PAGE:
A renaissance in the search for planets

For millennia, man-kind has pondered and searched for worlds outside our solar system - for planets like Earth that could support life.

But since the advent of modern astronomy centuries ago, detection of distant planets has proved to be as difficult as finding grains of sugar on a beach. Stars, billions of times more brilliant than the worlds that circle them, make planets all but impossible to find. And decades of intense observation yielded only false alarms, earning planet-hunting a reputation as a backwater of astronomy.

During the past three years, however, this perception has radically changed. Through advances in technology, an improved understanding of planetary behavior, and increased access to better telescopes, astronomers have found 17 planets since 1995. These discoveries have revolutionized planetary science, forcing scientists to revise long-held theories about the universe and making planet-searching one of the hottest fields of astronomy.

"The major change has been access to large telescopes like the Keck [a telescope in Hawaii with a mirror 30 feet across]," says William Cochran, an astronomer at the University of Texas at Austin. "With big scopes, you get a lot more light. And the faster you can get light, the faster you can detect these planets."

In many ways, the recent discovery of what could be a nascent solar system 220 light-years from Earth is a symbol of this planet-hunting renaissance. Images of the would-be solar system were first captured by the Keck telescope. Later, using the Hubble Space Telescope, University of Hawaii astronomer Bradford Smith discovered that there might be a planet within the new solar system. He found the planet by searching the heavens in a different way - by looking at disks of dust around stars.

He sifted infrared images of the star 220 light years away, dubbed HR 4796A. Inside its disk sat a ring that looked like hula hoop. "When we pulled the image of this star ring up on the computer screen, it looked like Saturn," says Dr. Smith. "It was like, 'Wow!' We had not really expected that."

The same image that floored Smith brought a room full of normally sedate astronomers to their feet for a standing ovation at the American Astronomical Society meeting earlier this month.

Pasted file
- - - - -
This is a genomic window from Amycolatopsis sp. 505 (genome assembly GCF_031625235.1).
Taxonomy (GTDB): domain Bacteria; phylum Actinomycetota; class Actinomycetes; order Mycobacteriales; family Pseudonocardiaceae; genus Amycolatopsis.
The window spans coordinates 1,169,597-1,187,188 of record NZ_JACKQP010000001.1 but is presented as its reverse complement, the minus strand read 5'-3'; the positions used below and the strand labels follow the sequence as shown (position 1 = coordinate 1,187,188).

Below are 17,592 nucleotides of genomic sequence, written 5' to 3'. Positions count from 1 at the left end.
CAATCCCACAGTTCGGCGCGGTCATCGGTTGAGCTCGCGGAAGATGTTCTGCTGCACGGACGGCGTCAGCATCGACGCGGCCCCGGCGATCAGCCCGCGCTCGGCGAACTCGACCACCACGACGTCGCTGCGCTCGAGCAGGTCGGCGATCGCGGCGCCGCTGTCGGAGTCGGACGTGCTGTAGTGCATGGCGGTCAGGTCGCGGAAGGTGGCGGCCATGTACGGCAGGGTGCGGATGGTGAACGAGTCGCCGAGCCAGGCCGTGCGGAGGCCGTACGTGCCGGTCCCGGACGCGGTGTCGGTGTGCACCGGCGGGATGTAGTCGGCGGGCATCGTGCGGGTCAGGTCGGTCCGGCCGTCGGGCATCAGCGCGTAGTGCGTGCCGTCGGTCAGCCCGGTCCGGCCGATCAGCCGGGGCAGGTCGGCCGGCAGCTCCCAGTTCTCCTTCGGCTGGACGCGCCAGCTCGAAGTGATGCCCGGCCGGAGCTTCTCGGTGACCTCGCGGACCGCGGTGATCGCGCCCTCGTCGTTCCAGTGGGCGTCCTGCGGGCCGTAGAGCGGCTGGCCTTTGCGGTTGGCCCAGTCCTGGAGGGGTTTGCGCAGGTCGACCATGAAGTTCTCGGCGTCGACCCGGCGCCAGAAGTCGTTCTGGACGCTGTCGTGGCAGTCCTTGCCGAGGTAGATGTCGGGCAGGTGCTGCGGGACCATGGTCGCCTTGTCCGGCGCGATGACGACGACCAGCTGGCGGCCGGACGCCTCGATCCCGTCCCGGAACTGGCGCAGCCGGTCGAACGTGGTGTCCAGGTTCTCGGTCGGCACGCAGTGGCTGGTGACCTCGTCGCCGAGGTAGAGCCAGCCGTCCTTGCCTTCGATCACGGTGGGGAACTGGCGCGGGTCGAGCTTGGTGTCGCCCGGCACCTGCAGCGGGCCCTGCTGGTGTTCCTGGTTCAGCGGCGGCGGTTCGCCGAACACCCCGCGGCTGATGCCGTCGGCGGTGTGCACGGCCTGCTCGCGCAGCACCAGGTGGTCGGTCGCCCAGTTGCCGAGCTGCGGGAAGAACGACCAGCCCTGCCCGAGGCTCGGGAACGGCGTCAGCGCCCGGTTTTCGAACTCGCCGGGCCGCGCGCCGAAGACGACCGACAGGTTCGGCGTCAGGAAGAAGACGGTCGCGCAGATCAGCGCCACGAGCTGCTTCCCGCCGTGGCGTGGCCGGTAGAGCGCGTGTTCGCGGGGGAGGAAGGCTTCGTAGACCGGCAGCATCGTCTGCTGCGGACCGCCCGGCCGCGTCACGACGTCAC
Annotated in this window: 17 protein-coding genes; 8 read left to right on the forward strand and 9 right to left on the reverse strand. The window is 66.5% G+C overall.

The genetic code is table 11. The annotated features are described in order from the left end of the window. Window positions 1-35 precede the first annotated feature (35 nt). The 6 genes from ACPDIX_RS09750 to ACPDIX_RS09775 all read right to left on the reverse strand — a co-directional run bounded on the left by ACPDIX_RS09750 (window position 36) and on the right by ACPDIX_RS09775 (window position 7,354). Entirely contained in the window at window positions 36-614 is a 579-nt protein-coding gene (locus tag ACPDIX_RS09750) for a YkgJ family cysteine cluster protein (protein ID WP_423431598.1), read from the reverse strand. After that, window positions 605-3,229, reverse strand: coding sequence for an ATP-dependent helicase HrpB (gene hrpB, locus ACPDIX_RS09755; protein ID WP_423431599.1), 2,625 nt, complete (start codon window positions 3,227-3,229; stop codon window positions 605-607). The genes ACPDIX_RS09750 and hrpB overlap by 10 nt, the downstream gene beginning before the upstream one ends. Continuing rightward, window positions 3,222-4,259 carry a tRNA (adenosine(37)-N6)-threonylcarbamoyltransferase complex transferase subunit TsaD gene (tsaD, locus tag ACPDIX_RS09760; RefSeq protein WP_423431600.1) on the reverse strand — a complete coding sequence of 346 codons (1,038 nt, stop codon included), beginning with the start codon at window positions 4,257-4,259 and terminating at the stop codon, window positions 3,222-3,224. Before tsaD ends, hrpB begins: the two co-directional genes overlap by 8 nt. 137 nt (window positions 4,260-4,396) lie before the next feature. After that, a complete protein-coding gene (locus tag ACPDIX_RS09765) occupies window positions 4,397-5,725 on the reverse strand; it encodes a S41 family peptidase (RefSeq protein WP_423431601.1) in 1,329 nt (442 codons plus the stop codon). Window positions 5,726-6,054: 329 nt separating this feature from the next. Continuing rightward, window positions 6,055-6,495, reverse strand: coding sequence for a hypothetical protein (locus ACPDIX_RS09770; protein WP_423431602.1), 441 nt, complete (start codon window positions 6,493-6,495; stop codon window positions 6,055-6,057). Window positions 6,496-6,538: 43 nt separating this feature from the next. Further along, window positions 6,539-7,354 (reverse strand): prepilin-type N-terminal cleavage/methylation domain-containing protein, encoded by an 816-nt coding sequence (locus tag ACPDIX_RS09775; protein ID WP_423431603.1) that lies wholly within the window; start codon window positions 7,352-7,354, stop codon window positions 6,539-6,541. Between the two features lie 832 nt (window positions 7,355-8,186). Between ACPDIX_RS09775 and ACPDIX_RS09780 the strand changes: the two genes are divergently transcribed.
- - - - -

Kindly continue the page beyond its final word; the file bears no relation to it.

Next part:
Indeed, the find is a breakthrough. According to previous theories, no planetary candidate should be there. The star is only 8 million to 10 million years old, supposedly far too young to have developed a large, far-flung planet like the one indicated in the Hubble images.

But that's really no great surprise. Beyond the quixotic object found by Smith in the gloaming of deep space, astronomers are finding other planets that do not conform to traditional models.

For one thing, many are massive - as large as Jupiter but with short orbits closer to their host stars than Mercury is to the sun. Theoretically, Jupiter-like planets were supposed to be found orbiting farther away from their host stars, where they would not be sucked in by the stellar bodies' strong gravitational pull.

Many of the newly discovered planets were also found to have elliptical orbits - unlike those of planets in our solar system, which are largely circular.

Theorists are now scrambling to rebuild planetary theory based on these observations. They have already come up with some explanations. "Hot Jupiters" might be migrating toward their host stars, destroying other planets that lay in their paths, scientists say. Meanwhile, the elliptical orbits of extrasolar planets might be caused by the gravitational pull of either a nearby star or planet.

IN addition to learning more about planets themselves, scientists have learned more about how to look for them. Before the binge in planetary discovery, money to finance planet searches was hard to come by. "For a long time, whenever anyone asked for money to find planets, everybody laughed and threw their proposal away," says William Borucki, a researcher at the NASA/Ames Research Center in California.

Then in October 1995, two astronomers in Switzerland noticed that the light spectrum of the star 51 Pegasi was wobbling. Upon closer examination, the scientists concluded that the phenomenon was caused by a large planet orbiting very close to the star. After that, the wobble - previously only a theory - became a telltale sign for planet hunters and helped resuscitate the field.

In fact, new research shows that 5 percent of the stars surveyed show evidence of planets.

Still, astronomers are far from a consensus that an Earth-like body exists. "It is still being argued today by many people that our own solar system is an absolute anomaly," says Smith. "On the other side of it, there are many people who believe that when you form stars you form planets at the same time."

In the next decade, a new generation of highly sensitive telescopes will turn their mirrors heavenward. Most will dedicate sky time to planet searches. Scientists are also perfecting new techniques that use less-expensive equipment to locate planets. And direct imaging of distant stars with infrared instruments promises to produce more snapshots of stars and planets, too.

But all these new high-powered tools still can only give scientists evidence that planets exist - they cannot give a direct picture of an Earth-like planet. "The problem is Earth-like planets are small and whatever effect they have is going to be much more difficult to detect," says Smith.

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